Alexis Wright’s Praiseworthy was a reminder, in case we needed it, of what she means to the Australian literary landscape. It is a book that modulates effortlessly through competing cosmologies. As much as anything, I love the earthiness of Wright’s world, and the way she weaves a poetry out of the tics and obsessions of her all-too-human heroes. In a rather different key, I was taken by Nicholas Jose’s novel about East Timorese independence, The Idealist (Giramondo, 11/23). A sophisticated and artfully restrained espionage thriller, it also manages to be a portrait of a certain coming-of-age in Australian political life. Finally, and though I cannot claim complete impartiality, Graham Akhurst’s Indigenous Bildungsroman Borderland (UWAP) is a novel that has stuck with me since I first encountered it in an early draft. Its story has an infectious verve, even as it speaks to areas of experience – particularly those of urban Indigenous young men – that have not quite had the attention they deserve.
Outstanding books by Australian historians have come thick and fast this year. Uniting zest for narrative with immense research and hard-hitting analysis, Alecia Simmonds’s Courting: An intimate history of love and the law (La Trobe University Press) will transform your understanding of both love and law. Hannah Forsyth’s Virtue Capitalists: The rise and fall of the professional class in the Anglophone world, 1870–2008 (Cambridge University Press) is a riveting, iconoclastic account of the problematic idea of ‘virtue’ as the founding principle of the professions, and its beleaguered status today. Graeme Davison’s family history, My Grandfather’s Clock, entwines sentiment, reflection, and research in a narrative that enchants and enlightens. Alexandra Roginski’s Science and Power in the Nineteenth-Century Tasman World: Popular phrenology in Australia and Aotearoa New Zealand (Cambridge University Press) is a rich, enthralling account of the popular science of phrenology and its shadowy practitioners. Great writing is a feature of all four books, but they show that history, at its best, does more than tell a good story. Tying Australia’s history to broader developments in law, science, and industrial and late capitalism, they shed analytic light on some of the knottiest issues of the present day.
It is difficult to describe the plot of Pip Adam’s Audition without sounding as if you’ve lost the plot yourself. Three giants, hurtling through space, must keep talking in order to both stop growing and keep their ship running. It is a relentless, captivating read. Leaping disjointedly through time and space, Audition captures the very real and very 2023 feeling that nothing quite makes sense and that yet everything is, somehow, connected. Reading it alongside Naomi Klein’s Doppelganger: A trip into the mirror world (Allen Lane, 11/23) was a surreal experience. Klein is, as always, singular in her ability to capture and explain our current moment. Likewise, Antony Loewenstein’s The Palestine Laboratory: How Israel exports the technology of occupation to the world (Verso) is a devastating analysis of Israel’s military-industrial complex and its connections with the world. All three explain our nightmares and, more importantly, offer us ways out.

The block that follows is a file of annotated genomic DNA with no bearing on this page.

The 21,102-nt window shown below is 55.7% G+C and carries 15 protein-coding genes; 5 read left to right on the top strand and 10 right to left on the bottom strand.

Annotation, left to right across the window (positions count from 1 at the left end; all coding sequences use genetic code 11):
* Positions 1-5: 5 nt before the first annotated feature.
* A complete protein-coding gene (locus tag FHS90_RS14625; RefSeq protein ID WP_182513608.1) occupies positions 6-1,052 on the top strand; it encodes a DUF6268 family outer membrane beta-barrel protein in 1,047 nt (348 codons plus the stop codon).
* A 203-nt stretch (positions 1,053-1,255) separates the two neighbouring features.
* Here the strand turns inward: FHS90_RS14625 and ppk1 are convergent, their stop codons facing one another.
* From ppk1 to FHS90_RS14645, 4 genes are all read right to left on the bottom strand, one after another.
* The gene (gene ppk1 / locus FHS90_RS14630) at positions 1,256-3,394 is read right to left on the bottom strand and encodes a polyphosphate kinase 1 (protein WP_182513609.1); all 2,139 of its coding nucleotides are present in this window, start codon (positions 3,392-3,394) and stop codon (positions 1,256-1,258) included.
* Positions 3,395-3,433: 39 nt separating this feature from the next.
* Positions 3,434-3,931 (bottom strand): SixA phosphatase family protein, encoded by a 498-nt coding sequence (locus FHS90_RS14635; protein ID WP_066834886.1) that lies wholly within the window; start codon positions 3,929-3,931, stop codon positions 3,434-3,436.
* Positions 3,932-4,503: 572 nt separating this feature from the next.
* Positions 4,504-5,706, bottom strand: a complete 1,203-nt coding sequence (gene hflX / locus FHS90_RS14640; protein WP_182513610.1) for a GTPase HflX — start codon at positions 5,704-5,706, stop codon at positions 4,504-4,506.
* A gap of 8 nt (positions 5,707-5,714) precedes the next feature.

First, the handsome new edition of Franz Kafka’s The Diaries (Schocken Books). What a service translator Ross Benjamin has performed for devotees of Kafka, after the priggish intrusions of Max Brod. ‘Never again psychology!’ At least, never again the psychology of the self-serving literary executor. He restores Kafka to us: witty, preternaturally lucid, more complex than ever. Shirley Hazzard: A writing life (Virago, 3/23) is one of the finest literary biographies published in Australia, a country that fetishises first books and does scant justice to its finest writers (pace the welcome brace of lives of Frank Moorhouse this year). That literary critic Brigitta Olubas was new to the biographical form only magnifies her achievement in this discerning, consummately researched book. She captures the hurts, the glamour, the pretensions of Hazzard’s life. Better still, she sends us back, armed with new clues, to the novels and short stories. Last, and just finished: The Visionaries by Wolfram Eilenberger, who seems to be offering a kind of ‘salvation of philosophy’ of his own, as in his subtitle. Stirring it was to read of the flight of Arendt, Benjamin, and Weil from the Nazis in 1940, given recent godawful developments in the Middle East.
I read many novels this year. My favourite was Briohny Doyle’s Why We Are Here (Vintage, 9/23), a story of love, disabling grief, and the raw courage of the novel’s protagonist, ‘BB’. This is a book I will return to again and again. Graham Akhurst’s début novel, Borderland deals with issues confronting young First Nations people. The central characters in the story, Jono and Jenny, embark on a journey, discovering their true selves, their shared heart and Country within a contemporary Australian landscape. For those (like me) who know that Bruce Springsteen’s Nebraska is one of the greatest musical albums of all time, Warren Zanes’s Deliver Me from Nowhere: The making of Bruce Springsteen’s Nebraska (Crown) affirms our conviction.